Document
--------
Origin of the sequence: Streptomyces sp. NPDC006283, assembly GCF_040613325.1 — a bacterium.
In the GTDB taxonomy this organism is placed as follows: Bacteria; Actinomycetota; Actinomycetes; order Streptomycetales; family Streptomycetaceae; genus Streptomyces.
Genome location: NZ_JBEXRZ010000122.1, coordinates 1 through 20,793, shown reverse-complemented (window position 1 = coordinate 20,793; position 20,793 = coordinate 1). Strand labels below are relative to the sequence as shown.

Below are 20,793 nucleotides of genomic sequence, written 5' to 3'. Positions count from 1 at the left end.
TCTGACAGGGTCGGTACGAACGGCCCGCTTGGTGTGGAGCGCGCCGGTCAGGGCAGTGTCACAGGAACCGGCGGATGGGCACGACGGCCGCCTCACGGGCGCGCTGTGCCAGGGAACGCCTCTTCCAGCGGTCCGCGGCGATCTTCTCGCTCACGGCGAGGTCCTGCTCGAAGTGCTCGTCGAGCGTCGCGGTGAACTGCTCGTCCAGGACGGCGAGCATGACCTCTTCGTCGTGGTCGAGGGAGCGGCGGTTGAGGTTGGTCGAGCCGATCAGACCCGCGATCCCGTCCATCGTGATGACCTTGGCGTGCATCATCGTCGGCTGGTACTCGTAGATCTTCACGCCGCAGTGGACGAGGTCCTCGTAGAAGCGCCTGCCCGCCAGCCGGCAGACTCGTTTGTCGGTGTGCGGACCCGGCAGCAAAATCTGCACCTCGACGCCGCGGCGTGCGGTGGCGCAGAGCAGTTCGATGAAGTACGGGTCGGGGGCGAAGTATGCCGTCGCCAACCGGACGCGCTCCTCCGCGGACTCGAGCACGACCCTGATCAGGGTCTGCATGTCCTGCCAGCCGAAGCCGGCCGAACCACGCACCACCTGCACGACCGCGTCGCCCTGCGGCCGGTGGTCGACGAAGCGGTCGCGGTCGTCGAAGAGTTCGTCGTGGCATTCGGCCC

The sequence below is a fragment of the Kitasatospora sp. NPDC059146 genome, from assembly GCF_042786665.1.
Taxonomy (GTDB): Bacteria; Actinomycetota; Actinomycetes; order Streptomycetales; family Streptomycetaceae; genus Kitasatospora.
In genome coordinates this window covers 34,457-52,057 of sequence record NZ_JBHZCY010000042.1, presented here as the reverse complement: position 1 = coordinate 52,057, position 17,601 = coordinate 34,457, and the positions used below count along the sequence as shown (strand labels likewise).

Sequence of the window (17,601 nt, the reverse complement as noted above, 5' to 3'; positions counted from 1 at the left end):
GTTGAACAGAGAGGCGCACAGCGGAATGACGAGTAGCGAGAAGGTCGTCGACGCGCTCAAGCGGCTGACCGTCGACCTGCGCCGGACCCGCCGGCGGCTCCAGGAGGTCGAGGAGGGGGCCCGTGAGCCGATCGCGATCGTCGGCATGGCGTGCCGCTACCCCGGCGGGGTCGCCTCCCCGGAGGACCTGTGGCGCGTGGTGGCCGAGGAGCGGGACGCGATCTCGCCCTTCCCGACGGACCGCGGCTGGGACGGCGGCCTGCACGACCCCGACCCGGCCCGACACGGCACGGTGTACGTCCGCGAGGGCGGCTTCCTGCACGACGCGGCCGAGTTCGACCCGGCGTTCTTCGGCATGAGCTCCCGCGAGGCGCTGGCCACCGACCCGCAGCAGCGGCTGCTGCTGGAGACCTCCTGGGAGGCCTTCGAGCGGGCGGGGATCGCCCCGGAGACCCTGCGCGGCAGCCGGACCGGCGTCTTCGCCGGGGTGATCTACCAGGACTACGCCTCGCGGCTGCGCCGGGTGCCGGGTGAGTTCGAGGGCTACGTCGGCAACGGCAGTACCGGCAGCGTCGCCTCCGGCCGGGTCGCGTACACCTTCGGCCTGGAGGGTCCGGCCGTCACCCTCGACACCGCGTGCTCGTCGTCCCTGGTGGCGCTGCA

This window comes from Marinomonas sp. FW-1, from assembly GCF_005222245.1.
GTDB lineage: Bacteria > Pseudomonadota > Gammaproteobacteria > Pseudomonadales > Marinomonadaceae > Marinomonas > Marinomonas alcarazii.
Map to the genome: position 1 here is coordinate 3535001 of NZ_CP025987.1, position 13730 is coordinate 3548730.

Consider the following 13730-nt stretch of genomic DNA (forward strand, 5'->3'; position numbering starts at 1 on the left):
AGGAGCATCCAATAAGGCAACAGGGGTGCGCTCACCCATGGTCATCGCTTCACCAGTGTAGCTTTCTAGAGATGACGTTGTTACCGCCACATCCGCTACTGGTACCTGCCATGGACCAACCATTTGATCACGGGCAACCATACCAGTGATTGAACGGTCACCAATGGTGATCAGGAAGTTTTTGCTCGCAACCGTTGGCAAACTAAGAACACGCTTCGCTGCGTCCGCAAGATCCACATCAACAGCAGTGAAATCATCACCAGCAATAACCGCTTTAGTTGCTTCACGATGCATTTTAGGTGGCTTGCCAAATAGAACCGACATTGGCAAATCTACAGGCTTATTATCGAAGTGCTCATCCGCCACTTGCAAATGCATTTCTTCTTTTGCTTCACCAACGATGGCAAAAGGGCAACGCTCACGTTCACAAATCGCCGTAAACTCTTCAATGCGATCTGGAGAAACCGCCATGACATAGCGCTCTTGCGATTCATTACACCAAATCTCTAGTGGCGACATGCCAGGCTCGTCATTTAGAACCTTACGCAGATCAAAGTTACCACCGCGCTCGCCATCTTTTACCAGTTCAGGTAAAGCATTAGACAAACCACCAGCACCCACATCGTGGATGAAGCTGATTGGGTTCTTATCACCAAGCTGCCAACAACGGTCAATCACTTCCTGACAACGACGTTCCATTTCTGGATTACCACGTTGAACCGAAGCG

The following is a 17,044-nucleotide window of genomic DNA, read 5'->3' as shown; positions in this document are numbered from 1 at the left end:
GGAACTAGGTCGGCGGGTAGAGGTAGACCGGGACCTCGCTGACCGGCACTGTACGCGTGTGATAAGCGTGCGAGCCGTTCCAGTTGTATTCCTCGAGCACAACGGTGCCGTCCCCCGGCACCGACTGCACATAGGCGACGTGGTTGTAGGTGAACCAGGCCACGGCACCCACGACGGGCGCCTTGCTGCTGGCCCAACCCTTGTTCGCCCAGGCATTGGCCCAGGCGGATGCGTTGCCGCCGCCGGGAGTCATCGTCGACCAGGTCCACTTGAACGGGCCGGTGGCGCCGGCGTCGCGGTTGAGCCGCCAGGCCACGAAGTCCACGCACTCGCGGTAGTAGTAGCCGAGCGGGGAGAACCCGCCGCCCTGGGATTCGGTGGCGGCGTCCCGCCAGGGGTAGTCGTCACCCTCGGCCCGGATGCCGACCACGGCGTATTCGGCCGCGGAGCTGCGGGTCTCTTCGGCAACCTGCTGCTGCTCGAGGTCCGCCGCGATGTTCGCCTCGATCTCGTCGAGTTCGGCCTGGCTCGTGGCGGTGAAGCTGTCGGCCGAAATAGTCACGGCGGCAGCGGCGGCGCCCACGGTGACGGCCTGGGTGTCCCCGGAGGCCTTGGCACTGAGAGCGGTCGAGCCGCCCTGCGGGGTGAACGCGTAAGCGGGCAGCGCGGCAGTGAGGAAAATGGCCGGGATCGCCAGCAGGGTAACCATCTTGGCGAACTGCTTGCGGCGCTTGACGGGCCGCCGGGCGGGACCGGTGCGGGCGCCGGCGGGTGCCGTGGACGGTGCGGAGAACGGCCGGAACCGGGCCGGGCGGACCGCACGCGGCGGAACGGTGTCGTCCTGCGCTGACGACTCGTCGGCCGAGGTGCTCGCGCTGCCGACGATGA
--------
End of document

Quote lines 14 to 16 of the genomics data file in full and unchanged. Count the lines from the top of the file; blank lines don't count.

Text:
Consider the following 13730-nt stretch of genomic DNA (forward strand, 5'->3'; position numbering starts at 1 on the left):
AGGAGCATCCAATAAGGCAACAGGGGTGCGCTCACCCATGGTCATCGCTTCACCAGTGTAGCTTTCTAGAGATGACGTTGTTACCGCCACATCCGCTACTGGTACCTGCCATGGACCAACCATTTGATCACGGGCAACCATACCAGTGATTGAACGGTCACCAATGGTGATCAGGAAGTTTTTGCTCGCAACCGTTGGCAAACTAAGAACACGCTTCGCTGCGTCCGCAAGATCCACATCAACAGCAGTGAAATCATCACCAGCAATAACCGCTTTAGTTGCTTCACGATGCATTTTAGGTGGCTTGCCAAATAGAACCGACATTGGCAAATCTACAGGCTTATTATCGAAGTGCTCATCCGCCACTTGCAAATGCATTTCTTCTTTTGCTTCACCAACGATGGCAAAAGGGCAACGCTCACGTTCACAAATCGCCGTAAACTCTTCAATGCGATCTGGAGAAACCGCCATGACATAGCGCTCTTGCGATTCATTACACCAAATCTCTAGTGGCGACATGCCAGGCTCGTCATTTAGAACCTTACGCAGATCAAAGTTACCACCGCGCTCGCCATCTTTTACCAGTTCAGGTAAAGCATTAGACAAACCACCAGCACCCACATCGTGGATGAAGCTGATTGGGTTCTTATCACCAAGCTGCCAACAACGGTCAATCACTTCCTGACAACGACGTTCCATTTCTGGATTACCACGTTGAACCGAAGCG

The following is a 17,044-nucleotide window of genomic DNA, read 5'->3' as shown; positions in this document are numbered from 1 at the left end: